Activities and servicesEdit
- Monthly magazine L'Astronomie and the periodical Observations et Travaux dedicated to the techniques applied by its members and the results they obtained.
- Specialized commissions for Comets, Cosmology, Double stars, History, Instruments, Meteors, Meteorites and impacts, Night skies, Planetary observations, Planetology, Radioastronomy, Sundials, and the Sun.
- Monthly conferences, lectures, initiation courses in astronomy, and regular meetings of the commissions. The monthly conferences are usually convened in the lecture hall of Télécom ParisTech, and the other events are held at SAF headquarters in the 16th arrondissement of Paris.
- Rencontres AstroCiel, an annual astronomical gathering every August at which astronomy enthusiasts come together for two weeks of nighttime observations in Valdrôme (Drôme department) in southeastern France, at 1,400 meters altitude.
- An extensive library that includes both historical and modern works, available for research and consultation to members and non-members.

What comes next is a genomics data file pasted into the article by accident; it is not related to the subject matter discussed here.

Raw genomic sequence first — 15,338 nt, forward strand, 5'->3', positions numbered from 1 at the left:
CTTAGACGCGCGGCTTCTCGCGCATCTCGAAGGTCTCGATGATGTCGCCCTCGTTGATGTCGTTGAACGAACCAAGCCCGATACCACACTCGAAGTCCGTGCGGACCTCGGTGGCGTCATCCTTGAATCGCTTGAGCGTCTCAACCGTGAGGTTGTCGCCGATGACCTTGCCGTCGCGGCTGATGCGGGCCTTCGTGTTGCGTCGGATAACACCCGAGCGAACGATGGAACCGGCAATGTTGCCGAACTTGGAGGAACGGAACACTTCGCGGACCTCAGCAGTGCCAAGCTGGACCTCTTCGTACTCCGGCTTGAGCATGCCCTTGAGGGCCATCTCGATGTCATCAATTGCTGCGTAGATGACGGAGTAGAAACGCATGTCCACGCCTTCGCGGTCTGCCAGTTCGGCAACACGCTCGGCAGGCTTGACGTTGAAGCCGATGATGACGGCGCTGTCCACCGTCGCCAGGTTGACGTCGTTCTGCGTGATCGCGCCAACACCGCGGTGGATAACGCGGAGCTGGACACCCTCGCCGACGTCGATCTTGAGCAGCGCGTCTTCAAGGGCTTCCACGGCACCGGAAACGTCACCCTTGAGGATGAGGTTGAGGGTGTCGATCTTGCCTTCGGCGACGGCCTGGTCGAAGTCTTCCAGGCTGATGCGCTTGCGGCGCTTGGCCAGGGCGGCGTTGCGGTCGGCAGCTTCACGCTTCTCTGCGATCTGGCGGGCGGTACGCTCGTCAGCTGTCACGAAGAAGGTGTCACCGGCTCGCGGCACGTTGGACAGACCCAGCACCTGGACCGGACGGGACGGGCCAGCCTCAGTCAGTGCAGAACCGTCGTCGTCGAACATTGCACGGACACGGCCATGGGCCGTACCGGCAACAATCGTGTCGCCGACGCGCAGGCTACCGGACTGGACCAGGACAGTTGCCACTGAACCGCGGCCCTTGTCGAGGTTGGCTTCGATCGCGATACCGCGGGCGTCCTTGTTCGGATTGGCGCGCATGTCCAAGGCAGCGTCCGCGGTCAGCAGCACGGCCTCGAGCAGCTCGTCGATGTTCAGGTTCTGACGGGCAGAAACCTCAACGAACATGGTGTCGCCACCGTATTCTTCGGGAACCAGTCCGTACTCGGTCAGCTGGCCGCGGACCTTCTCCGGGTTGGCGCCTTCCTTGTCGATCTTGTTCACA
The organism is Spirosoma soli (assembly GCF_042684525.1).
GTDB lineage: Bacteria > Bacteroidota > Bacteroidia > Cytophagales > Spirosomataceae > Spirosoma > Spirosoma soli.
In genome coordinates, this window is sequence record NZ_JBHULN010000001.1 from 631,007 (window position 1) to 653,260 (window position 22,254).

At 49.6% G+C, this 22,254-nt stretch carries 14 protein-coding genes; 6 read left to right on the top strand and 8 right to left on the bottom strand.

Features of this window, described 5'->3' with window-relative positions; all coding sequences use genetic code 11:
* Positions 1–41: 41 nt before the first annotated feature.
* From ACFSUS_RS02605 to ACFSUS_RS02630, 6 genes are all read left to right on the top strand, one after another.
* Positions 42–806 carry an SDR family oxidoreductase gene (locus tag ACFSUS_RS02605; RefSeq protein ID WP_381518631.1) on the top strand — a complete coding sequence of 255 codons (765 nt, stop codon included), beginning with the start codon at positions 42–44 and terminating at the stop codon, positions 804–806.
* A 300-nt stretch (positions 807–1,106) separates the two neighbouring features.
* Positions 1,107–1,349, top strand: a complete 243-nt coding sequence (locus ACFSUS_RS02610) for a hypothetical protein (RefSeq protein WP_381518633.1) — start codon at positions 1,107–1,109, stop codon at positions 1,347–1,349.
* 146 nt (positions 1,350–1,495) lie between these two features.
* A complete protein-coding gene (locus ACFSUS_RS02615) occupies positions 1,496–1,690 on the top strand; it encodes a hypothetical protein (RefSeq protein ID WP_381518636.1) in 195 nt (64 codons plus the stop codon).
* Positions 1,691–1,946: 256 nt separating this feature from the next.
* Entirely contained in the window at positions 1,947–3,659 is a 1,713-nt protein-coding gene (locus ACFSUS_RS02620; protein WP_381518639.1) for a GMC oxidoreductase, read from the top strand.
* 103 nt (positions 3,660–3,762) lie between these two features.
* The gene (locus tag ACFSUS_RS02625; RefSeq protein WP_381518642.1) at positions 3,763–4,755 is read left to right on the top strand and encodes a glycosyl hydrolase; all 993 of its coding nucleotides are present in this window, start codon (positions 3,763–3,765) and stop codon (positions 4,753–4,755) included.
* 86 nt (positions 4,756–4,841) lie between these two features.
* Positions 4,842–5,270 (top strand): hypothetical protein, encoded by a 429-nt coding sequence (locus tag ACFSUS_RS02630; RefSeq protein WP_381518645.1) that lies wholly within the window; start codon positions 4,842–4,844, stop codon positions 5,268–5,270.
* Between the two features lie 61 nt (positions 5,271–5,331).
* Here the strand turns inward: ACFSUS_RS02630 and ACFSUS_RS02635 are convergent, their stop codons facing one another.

- Two astronomical observatories, where it regularly offers the public the opportunity to explore the night sky: the Astronomy Tower of the Sorbonne in the 5th arrondissement of Paris (the Society also has an optics workshop for members in the tower), the Camille Flammarion Observatory in Juvisy-sur-Orge.
The society has offered the following awards over the years to its members and to notable personalities in the field of astronomy in France and abroad. Not all awards are given every year, and some have been discontinued.
- Prix Jules Janssen. Recognition of astronomical work in general, or services rendered to Astronomy, by a professional. Prize established by Jules Janssen. Annual prize awarded 1896–present.
- Prix des Dames. Recognition of services rendered to the Society of any kind. Prize established at the initiative of Sylvie Camille Flammarion and a group of women members of SAF. Annual prize awarded 1896–present.